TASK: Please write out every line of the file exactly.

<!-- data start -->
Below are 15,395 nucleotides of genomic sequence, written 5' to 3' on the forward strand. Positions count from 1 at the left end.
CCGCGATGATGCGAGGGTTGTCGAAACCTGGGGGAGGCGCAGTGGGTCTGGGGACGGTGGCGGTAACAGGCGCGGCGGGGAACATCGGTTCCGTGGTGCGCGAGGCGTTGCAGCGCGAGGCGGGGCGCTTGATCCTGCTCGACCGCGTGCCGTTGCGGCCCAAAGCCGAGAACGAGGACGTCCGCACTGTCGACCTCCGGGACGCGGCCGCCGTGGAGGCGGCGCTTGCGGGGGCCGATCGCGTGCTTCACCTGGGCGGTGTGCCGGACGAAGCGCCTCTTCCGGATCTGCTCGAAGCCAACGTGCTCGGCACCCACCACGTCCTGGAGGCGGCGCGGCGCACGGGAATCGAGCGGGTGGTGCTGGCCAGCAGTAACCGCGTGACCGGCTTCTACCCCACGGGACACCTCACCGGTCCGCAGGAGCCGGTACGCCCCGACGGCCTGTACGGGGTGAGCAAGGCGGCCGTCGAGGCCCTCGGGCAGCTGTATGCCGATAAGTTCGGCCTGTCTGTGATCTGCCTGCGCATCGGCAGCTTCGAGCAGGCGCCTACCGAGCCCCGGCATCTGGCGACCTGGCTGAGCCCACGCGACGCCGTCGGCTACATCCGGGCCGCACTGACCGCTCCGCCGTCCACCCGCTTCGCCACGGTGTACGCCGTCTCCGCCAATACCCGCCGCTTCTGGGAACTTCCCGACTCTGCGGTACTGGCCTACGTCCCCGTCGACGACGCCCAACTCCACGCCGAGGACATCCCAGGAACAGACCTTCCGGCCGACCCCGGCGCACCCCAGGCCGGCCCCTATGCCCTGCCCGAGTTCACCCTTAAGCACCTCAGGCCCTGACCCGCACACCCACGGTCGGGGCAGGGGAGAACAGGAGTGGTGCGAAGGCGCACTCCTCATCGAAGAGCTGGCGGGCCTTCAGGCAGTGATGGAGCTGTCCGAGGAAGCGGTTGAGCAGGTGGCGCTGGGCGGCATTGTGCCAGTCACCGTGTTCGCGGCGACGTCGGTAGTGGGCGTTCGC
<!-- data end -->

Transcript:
Below are 15,395 nucleotides of genomic sequence, written 5' to 3' on the forward strand. Positions count from 1 at the left end.
CCGCGATGATGCGAGGGTTGTCGAAACCTGGGGGAGGCGCAGTGGGTCTGGGGACGGTGGCGGTAACAGGCGCGGCGGGGAACATCGGTTCCGTGGTGCGCGAGGCGTTGCAGCGCGAGGCGGGGCGCTTGATCCTGCTCGACCGCGTGCCGTTGCGGCCCAAAGCCGAGAACGAGGACGTCCGCACTGTCGACCTCCGGGACGCGGCCGCCGTGGAGGCGGCGCTTGCGGGGGCCGATCGCGTGCTTCACCTGGGCGGTGTGCCGGACGAAGCGCCTCTTCCGGATCTGCTCGAAGCCAACGTGCTCGGCACCCACCACGTCCTGGAGGCGGCGCGGCGCACGGGAATCGAGCGGGTGGTGCTGGCCAGCAGTAACCGCGTGACCGGCTTCTACCCCACGGGACACCTCACCGGTCCGCAGGAGCCGGTACGCCCCGACGGCCTGTACGGGGTGAGCAAGGCGGCCGTCGAGGCCCTCGGGCAGCTGTATGCCGATAAGTTCGGCCTGTCTGTGATCTGCCTGCGCATCGGCAGCTTCGAGCAGGCGCCTACCGAGCCCCGGCATCTGGCGACCTGGCTGAGCCCACGCGACGCCGTCGGCTACATCCGGGCCGCACTGACCGCTCCGCCGTCCACCCGCTTCGCCACGGTGTACGCCGTCTCCGCCAATACCCGCCGCTTCTGGGAACTTCCCGACTCTGCGGTACTGGCCTACGTCCCCGTCGACGACGCCCAACTCCACGCCGAGGACATCCCAGGAACAGACCTTCCGGCCGACCCCGGCGCACCCCAGGCCGGCCCCTATGCCCTGCCCGAGTTCACCCTTAAGCACCTCAGGCCCTGACCCGCACACCCACGGTCGGGGCAGGGGAGAACAGGAGTGGTGCGAAGGCGCACTCCTCATCGAAGAGCTGGCGGGCCTTCAGGCAGTGATGGAGCTGTCCGAGGAAGCGGTTGAGCAGGTGGCGCTGGGCGGCATTGTGCCAGTCACCGTGTTCGCGGCGACGTCGGTAGTGGGCGTTCGC